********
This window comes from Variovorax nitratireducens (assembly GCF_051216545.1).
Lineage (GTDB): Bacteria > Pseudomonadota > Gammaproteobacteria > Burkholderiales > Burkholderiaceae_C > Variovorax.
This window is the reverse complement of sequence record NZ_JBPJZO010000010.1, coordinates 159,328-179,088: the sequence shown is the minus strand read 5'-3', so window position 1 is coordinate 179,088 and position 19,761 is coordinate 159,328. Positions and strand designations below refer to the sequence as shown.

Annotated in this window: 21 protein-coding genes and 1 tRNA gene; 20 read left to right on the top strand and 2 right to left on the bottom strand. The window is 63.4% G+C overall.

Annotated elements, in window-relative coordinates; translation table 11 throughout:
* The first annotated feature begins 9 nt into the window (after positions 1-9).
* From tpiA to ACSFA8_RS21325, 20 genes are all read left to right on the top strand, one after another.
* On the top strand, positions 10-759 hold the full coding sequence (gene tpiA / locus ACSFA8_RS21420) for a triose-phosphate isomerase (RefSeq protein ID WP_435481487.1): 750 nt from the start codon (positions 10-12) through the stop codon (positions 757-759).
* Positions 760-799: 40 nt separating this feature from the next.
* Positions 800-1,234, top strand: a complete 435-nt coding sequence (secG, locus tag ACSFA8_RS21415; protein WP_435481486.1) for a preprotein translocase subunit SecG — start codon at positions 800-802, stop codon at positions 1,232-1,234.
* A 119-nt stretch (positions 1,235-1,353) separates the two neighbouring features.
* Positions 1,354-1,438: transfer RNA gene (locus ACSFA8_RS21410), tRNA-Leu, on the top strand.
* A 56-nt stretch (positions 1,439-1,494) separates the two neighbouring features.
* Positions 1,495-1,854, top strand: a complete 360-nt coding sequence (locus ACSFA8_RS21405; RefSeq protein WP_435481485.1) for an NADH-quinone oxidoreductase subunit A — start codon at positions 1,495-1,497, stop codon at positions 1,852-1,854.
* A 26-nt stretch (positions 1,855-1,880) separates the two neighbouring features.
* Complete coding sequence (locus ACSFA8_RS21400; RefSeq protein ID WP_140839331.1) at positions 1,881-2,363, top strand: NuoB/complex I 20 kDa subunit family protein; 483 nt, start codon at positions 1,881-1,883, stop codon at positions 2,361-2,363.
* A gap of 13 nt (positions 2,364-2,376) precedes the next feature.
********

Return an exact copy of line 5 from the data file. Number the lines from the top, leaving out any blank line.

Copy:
Annotated elements, in window-relative coordinates; translation table 11 throughout: